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On June 1, the Federal Trade Commission’s (FTC) new rule regarding disposal of personally identifying consumer information took effect. This rule was implemented as part of the Fair and Accurate Credit Transactions Act of 2003 to help combat consumer fraud and identity theft by prohibiting the improper disposal of consumer information. The rule applies to every company, regardless of industry or size, that obtains personally identifying consumer information derived from a credit report. Consumer information means any record about an individual, whether paper or electronic, and includes such things as home addresses, phone numbers, social security numbers, driver’s license numbers and email addresses. Employers who conduct background or credit checks on their employees are subject to this new disposal rule.

The rule provides that any person who maintains, or otherwise possesses, consumer information for business reasons must properly dispose of the information by taking “reasonable measures” to prevent unauthorized access to, or use of, the information. “Reasonable measures” means implementing and monitoring document disposal policies that require internal paper shredding, pulverizing or burning, as well the destruction of electronic media such as computer files, discs and hard drives, so the protected information cannot be reconstructed. For employers who elect to utilize outside vendors to perform this service, “reasonable measures” means exercising due diligence to retain a reputable outside vendor to properly dispose of the information in question. Due diligence requires an objective review of the disposal company’s operations and security policies and procedures to determine their competence and ability to comply with the FTC’s rule. Employers should also, as part of their due diligence, obtain several references for the vendor and require they be a member of a recognized trade association.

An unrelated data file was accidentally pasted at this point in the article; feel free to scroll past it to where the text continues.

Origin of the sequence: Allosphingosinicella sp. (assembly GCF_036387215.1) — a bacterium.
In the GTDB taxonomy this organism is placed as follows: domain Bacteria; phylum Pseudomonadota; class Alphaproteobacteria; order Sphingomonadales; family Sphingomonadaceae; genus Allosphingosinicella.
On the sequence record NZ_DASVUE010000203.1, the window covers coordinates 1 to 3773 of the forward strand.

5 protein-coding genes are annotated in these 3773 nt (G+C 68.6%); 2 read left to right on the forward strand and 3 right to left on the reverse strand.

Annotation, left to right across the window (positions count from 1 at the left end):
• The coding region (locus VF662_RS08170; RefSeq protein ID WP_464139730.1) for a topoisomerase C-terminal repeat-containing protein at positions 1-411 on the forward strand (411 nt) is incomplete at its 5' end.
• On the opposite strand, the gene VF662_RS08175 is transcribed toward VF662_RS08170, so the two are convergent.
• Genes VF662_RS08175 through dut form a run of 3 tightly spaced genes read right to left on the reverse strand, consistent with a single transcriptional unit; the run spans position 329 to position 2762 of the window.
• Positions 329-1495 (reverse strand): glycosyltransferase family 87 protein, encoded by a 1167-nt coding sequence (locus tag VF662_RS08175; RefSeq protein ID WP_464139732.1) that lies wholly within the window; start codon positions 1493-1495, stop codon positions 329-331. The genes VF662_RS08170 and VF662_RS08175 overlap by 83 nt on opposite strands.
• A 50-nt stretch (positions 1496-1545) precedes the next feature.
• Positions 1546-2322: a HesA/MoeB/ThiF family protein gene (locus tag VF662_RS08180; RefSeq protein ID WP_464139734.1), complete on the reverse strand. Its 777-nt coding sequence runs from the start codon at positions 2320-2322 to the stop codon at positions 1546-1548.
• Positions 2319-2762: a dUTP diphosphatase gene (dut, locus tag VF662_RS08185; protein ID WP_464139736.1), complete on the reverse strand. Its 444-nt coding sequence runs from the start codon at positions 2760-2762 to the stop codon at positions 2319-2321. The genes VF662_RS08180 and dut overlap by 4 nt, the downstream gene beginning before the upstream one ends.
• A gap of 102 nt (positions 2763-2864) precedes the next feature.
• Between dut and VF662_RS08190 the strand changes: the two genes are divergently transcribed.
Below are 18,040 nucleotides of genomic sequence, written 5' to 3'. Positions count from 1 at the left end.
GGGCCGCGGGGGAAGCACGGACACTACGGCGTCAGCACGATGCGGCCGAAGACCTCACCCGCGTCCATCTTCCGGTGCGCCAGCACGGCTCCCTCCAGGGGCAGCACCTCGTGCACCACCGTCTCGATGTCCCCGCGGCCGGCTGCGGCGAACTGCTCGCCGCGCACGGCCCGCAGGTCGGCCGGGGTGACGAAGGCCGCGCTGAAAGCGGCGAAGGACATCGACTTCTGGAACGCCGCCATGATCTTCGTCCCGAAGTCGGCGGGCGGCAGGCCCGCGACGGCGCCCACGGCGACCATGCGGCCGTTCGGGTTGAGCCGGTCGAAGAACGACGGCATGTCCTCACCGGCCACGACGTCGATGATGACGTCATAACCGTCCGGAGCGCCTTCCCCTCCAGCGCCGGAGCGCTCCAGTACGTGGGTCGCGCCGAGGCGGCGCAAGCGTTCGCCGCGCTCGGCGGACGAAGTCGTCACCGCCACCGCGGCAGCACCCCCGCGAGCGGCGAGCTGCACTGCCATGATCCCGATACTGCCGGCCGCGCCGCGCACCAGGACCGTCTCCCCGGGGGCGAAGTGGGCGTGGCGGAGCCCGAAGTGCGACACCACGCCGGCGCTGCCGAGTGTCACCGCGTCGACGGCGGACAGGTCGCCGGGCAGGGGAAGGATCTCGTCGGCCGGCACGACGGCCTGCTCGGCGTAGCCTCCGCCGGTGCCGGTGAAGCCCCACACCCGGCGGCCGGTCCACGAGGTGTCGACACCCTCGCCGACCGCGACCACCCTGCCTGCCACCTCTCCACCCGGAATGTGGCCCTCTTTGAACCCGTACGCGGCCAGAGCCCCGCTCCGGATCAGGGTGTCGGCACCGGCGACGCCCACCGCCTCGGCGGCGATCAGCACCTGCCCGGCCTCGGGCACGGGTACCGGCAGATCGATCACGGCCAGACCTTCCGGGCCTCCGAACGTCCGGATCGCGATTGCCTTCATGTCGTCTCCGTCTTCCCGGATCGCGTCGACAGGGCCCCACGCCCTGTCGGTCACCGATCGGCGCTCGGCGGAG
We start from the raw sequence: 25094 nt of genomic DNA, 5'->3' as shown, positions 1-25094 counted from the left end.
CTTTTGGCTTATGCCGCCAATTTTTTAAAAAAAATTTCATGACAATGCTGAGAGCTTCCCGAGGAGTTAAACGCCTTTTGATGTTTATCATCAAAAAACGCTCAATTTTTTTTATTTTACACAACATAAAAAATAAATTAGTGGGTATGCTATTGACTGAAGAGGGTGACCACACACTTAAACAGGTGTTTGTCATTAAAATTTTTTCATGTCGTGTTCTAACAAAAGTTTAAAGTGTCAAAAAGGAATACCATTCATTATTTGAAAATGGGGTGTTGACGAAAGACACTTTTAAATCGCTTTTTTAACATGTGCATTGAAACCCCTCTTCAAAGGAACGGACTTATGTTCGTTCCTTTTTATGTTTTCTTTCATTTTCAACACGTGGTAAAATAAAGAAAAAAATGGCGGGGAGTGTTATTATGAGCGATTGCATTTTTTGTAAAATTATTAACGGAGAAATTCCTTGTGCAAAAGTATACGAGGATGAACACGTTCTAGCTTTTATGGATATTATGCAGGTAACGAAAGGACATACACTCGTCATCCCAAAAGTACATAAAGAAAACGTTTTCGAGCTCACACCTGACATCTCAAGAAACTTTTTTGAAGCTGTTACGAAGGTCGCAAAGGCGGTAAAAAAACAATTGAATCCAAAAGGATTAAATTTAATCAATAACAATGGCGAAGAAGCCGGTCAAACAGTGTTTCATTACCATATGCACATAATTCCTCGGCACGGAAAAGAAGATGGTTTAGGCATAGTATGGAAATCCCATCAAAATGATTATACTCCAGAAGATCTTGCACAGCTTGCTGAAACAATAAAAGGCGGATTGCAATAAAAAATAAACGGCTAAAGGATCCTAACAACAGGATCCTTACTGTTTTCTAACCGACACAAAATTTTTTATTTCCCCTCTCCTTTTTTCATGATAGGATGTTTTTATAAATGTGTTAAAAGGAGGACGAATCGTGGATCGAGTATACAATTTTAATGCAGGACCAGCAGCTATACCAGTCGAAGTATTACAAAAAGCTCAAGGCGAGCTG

Employers must ensure their document retention/disposal policies and procedures comply with the FTC’s new rule. To this end, employers should specifically address the types of documents or electronic media subject to heightened disposal requirements, as well as the particular disposal methodology required (i.e. shredding, pulverizing or burning paper records, using Wipe software for computer files, discs or hard drives, etc.). Noncompliance could result in fines up to $2,500 per violation. Additionally, employees may also file private or class action lawsuits against their employer for violations and recover actual and punitive damages, as well as costs and attorneys' fees.

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